Some days seem to have an animal theme and this day was certainly a day for big elephant bulls.
This chap wanted to get from one side of the road to the other and didn't want to go around the car that was in his way.  Despite some head shaking and trumpeting the tourists really were not getting the hint and I was waiting for the inevitable..!  

Luckily they finally moved aside and Mr E could continue on his way. He was much happier after that and went back to grazing in the long grass.

There was a lot of activity back at Nsemani Dam, with some young hippos testing their strength while a large group of waterbuck kept an eye on their little ones. The impala bucks were not sure whether to drink or join in the sparring...

On the way back to camp this African harrier hawk was trying very hard to reach something inside the trunk of a dead tree. Given the squawks and screeches I think it was probably a nest of smaller birds. After a while he gave up and flew off, defeated.

After spending time with another big boy we were ready for some breakfast so made our way back to M&B at Satara.

Day 7 (pt.2) Satara Afternoon Drive

As we had a fairly quick drive this morning we thought we would have a long afternoon and take a picnic to N'wanetsi picnic spot.  

Along the way we spotted another Kruger first, a lappet-faced vulture.  After a nice drive along the S100 and S41 enjoying general game we arrived at the the picnic spot for a bite to eat.  As we were tucking into our tuna sandwiches a great shrieking, roaring and trumpeting was heard from just beyond the bushes.  Everybody became a bit nervous and we thought we would continue our lunch up at the viewpoint given our previous baboon incident.  

All the noise was down to some ellies in the valley below and what a beautiful view from up high!  With the sun shining and a cooling breeze this is a perfect place to stop- very special.

We stayed there for a while watching the elephants down below and enjoying the lovely view.

Heading west I planned to do a big loop along the Sweni river to Muzandzeni picnic spot for a comfort break.  

The S126 was a road I had been keen to do while in the area but although it was a nice route the road condition was very bad- probably the worst of the week.  Bumping along at very slow speeds was taking most of my concentration so not much seen on the animal front. However on arrival at the picnic site this big fellow was there to greet us drinking straight out of the nearby water tank.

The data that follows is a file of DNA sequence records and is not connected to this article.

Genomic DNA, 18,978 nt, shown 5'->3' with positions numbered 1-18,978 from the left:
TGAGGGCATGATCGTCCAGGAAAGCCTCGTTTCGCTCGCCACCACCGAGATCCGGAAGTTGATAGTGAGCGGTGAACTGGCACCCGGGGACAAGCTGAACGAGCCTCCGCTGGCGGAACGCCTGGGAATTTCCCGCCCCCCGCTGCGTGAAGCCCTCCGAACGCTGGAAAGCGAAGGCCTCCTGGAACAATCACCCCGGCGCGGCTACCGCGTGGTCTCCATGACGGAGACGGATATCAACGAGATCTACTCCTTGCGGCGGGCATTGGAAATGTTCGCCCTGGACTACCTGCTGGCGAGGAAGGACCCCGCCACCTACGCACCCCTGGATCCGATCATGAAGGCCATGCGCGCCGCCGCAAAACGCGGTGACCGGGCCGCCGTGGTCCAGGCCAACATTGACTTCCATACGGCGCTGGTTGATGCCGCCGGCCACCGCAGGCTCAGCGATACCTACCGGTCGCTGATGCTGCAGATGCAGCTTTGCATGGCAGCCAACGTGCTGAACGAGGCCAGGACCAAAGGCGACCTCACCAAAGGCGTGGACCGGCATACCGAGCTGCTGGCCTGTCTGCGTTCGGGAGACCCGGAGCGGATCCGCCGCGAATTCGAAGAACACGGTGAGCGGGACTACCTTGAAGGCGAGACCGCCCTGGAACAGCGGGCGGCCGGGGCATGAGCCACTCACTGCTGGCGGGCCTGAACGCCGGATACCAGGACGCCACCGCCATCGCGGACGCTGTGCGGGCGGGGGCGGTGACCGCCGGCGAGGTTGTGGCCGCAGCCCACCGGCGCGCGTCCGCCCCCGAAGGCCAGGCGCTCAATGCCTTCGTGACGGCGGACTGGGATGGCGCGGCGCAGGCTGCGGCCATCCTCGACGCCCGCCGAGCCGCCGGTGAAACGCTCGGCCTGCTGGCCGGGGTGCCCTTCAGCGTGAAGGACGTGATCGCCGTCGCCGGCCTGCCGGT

Back at Nsemani Dam and a fish eagle was looking majestic on his perch while this young prince was asking us to tickle his belly.

En-route back to Satara and as we neared camp a few vehicles had stopped for buffalo in the road. We didn't understand the full story until I saw a swish of a lion's tail in the bushes on the left.

Apparently the lions had been stalking the buffs for a while but their cover had been blown so they sloped off down into the riverbed.

With that we also sloped off back to camp for a cold drink and to pack up for our next morning's drive up to Mopani.

Day 8 - North to Mopani

A lovely sunrise greeted us as we prepared to say goodbye to Satara.


Plenty of giraffe, zebra and wildebeest were grazing the grassy areas and among the different herds we spotted another rhino, our upteenth of the trip.  Hopefully they will stay safe and their numbers increase for future visitors to enjoy.  As we finally headed North toward a breakfast stop at Olifants we had some great moments beginning with a close encounter with this large bull.

A couple of cars at the side of the road suggested something interesting...sure enough a group of flat lions were hunkered down near the river.  Luckily one of the ladies kindly sat up to give us a better view.

As we approached Ngotso Dam I spied a few elephant, and as we drove closer a few turned into several, several turning into dozens.  Before we knew it there were elephants everywhere we could see across the dam. As some quenched their first and moved away their place was taken by more. I don't know how many individual animals we saw in all but over the case of half an hour I reckon there were a few hundred!  Truly a mega-herd and the biggest group I have ever seen.  

After spending a while taking in this fantastic scene we reluctantly continued on our way as we still had a long journey ahead of we were ready for a nice breakfast now.